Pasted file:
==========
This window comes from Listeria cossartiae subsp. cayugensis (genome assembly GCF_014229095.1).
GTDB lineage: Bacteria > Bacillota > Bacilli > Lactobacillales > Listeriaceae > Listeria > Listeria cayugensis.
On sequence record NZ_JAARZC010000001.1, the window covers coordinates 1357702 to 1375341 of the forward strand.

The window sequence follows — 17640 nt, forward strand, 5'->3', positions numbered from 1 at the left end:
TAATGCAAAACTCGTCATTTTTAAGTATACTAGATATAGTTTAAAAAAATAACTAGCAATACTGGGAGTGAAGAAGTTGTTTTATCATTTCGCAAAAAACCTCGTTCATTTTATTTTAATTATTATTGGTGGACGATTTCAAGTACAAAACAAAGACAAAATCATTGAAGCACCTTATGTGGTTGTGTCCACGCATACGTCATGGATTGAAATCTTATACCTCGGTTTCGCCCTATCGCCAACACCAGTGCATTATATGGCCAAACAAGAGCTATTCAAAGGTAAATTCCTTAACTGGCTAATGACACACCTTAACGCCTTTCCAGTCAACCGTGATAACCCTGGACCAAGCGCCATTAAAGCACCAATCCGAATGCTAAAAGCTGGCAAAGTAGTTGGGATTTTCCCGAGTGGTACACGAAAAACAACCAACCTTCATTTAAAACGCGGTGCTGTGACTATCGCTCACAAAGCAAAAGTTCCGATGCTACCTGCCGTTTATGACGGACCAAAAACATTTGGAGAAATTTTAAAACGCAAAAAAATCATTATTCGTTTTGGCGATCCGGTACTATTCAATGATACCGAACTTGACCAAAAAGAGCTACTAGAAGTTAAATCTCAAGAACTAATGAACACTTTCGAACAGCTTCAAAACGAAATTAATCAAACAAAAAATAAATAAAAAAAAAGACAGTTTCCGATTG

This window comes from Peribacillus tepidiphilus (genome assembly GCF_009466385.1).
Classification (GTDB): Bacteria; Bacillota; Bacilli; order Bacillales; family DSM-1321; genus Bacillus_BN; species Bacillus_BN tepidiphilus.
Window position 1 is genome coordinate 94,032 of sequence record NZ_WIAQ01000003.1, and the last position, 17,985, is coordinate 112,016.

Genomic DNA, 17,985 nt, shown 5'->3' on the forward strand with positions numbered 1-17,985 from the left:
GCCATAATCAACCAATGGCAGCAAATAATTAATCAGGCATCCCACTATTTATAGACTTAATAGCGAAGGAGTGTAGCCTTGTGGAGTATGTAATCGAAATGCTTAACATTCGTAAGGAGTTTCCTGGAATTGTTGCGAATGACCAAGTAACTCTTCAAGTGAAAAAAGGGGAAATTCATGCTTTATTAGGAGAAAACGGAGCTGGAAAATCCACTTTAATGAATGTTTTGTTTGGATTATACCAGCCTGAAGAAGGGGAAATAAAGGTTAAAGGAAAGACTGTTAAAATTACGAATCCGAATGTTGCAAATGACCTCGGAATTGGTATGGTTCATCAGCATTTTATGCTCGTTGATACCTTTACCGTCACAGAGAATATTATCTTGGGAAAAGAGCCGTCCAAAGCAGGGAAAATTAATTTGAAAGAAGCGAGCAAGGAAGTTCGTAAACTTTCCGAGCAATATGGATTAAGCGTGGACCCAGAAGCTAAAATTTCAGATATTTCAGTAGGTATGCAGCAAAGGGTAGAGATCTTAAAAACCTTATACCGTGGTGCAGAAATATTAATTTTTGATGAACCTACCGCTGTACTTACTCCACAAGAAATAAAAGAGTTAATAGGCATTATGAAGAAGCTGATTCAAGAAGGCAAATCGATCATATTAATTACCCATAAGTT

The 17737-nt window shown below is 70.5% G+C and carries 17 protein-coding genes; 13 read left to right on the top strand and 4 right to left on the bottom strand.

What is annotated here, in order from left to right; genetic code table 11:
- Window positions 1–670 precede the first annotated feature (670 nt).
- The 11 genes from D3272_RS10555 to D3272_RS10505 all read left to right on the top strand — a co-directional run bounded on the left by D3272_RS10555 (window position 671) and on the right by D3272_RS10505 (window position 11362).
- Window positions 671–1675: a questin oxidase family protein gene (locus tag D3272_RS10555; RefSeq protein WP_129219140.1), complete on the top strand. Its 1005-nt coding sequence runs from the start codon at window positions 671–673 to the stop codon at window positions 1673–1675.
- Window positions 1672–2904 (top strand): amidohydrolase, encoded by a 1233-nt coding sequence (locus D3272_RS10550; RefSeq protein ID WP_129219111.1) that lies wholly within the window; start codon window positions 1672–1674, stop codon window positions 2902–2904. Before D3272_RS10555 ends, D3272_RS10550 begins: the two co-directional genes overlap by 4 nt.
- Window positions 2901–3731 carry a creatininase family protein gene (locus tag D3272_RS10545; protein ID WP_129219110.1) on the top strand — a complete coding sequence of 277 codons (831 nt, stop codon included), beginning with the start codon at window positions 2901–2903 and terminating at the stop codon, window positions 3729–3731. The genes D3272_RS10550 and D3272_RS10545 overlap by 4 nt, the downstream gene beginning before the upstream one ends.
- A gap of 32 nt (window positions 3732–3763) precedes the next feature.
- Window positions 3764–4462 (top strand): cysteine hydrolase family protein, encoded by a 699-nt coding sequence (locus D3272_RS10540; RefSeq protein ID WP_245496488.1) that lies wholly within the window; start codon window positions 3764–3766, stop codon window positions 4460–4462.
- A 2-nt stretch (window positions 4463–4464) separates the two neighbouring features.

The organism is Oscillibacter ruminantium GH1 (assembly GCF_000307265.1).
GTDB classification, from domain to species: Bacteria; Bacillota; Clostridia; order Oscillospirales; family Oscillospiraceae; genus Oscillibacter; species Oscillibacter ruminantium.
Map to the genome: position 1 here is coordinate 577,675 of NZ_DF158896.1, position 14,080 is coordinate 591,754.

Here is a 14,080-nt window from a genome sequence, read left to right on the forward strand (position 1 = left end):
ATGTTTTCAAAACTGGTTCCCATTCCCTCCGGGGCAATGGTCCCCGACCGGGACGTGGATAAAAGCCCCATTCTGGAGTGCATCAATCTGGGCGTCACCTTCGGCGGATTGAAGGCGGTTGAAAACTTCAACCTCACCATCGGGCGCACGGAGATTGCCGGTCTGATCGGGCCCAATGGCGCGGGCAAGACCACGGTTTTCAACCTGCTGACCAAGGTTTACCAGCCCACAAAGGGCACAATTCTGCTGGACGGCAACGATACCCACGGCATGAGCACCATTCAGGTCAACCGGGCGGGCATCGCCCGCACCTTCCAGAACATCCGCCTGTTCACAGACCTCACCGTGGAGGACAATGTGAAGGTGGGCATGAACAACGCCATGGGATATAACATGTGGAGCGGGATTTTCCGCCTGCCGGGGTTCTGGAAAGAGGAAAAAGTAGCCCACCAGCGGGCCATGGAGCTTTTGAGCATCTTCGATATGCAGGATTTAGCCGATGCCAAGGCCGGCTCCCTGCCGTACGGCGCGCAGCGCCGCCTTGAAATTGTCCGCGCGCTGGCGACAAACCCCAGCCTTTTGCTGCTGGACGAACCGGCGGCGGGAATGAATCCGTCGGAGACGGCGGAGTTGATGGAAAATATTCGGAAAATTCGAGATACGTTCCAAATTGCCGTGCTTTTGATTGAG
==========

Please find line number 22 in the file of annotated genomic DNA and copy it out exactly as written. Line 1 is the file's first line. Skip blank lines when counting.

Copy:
GTDB classification, from domain to species: Bacteria; Bacillota; Clostridia; order Oscillospirales; family Oscillospiraceae; genus Oscillibacter; species Oscillibacter ruminantium.